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Voters sour on the Obama administration's lawsuit against Arizona immigration law

by Christopher A. Guzman, published

Voters are convinced that the Obama Administration’s pursuit of a lawsuit against Arizona’s immigration law is the wrong approach in dealing with the matter.  A Rasmussen poll released last week shows that 56 percent of the nation’s likely voters oppose the lawsuit. 

In fact, 61 percent of the nation’s likely voters would support an Arizona-like immigration law in their own state.  Those who label the law as racist, on the other hand, believe that a majority of the nation is on the fringe side of being anti-immigrant.  However, according to the same poll, 59 percent want a welcoming immigration law, while merely wanting to discourage illegal immigration. 

When put on the spot as to whether Arizona’s immigration law amounted to a racist policy, Attorney General Eric Holder refused to label the law as racist in an interview with ABC’s Jake Tapper.  Holder’s denial came even as Tapper called him out for comments made earlier in the course of Holder’s career. 

“You've said we're a nation of cowards because we don't talk freely and openly about race.  So in that spirit, let me give it a shot.  Do you think the Arizona immigration law is racist?,” Tapper asked.  After Holder seemed to evade the question a few times, Tapper did not let up.  Upon Tapper’s continual persistence, Holder finally gave in to answer the question directly:

     “I don't think it's racist in its motivation.  But I think the concern I have is how it will be perceived and how it perhaps could be enacted, how it could be carried out.  I think we could potentially get on a slippery slope where people will be picked on because of how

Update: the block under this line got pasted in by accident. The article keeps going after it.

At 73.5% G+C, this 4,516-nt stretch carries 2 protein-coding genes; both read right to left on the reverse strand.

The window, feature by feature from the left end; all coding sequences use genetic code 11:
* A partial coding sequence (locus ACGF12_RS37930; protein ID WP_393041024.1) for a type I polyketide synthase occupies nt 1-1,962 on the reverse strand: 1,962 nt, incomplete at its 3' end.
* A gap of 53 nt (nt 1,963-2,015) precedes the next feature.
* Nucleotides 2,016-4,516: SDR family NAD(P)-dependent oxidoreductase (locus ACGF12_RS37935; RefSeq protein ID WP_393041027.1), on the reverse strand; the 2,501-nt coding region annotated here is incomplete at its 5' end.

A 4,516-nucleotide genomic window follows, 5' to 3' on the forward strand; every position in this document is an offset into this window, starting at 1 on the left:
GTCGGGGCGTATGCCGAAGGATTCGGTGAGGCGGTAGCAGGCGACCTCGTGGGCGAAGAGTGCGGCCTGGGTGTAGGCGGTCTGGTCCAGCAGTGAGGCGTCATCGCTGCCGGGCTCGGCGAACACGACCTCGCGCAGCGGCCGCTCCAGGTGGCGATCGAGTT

they look as opposed to what they have done, and that is I think something that we have to try to avoid at all costs." 

Despite Holder’s insistence that he doesn’t believe the law to be racist, he’s still pressing forward with the lawsuit based on the ground it could lead to racial profiling.  This comes even though the law prohibits racial profiling. 

Even for those who want to give the Attorney General the benefit of the doubt, there is still a very problematic flaw with the lawsuit against Arizona.  This flaw was exposed in a question raised in last week’s White House briefing, which came from a reporter. 

     “There are dozens of so-called sanctuary cities that have their own policies that might potentially conflict with federal law, something that's led Governor Brewer to say that if Arizona is in violation of federal law then so are these localities. So my question is why did the president only ask DOJ to look at Arizona and not everywhere?,” she asked. 

This is where the sanctuary cities, like ones in Los Angeles and Sacramento, come into play.  Called into question is the administration’s consistency in dealing with immigration policy.  Singling out Arizona and not calling out sanctuary cities like ones in California only makes the DOJ’s lawsuit look all the more politicized.

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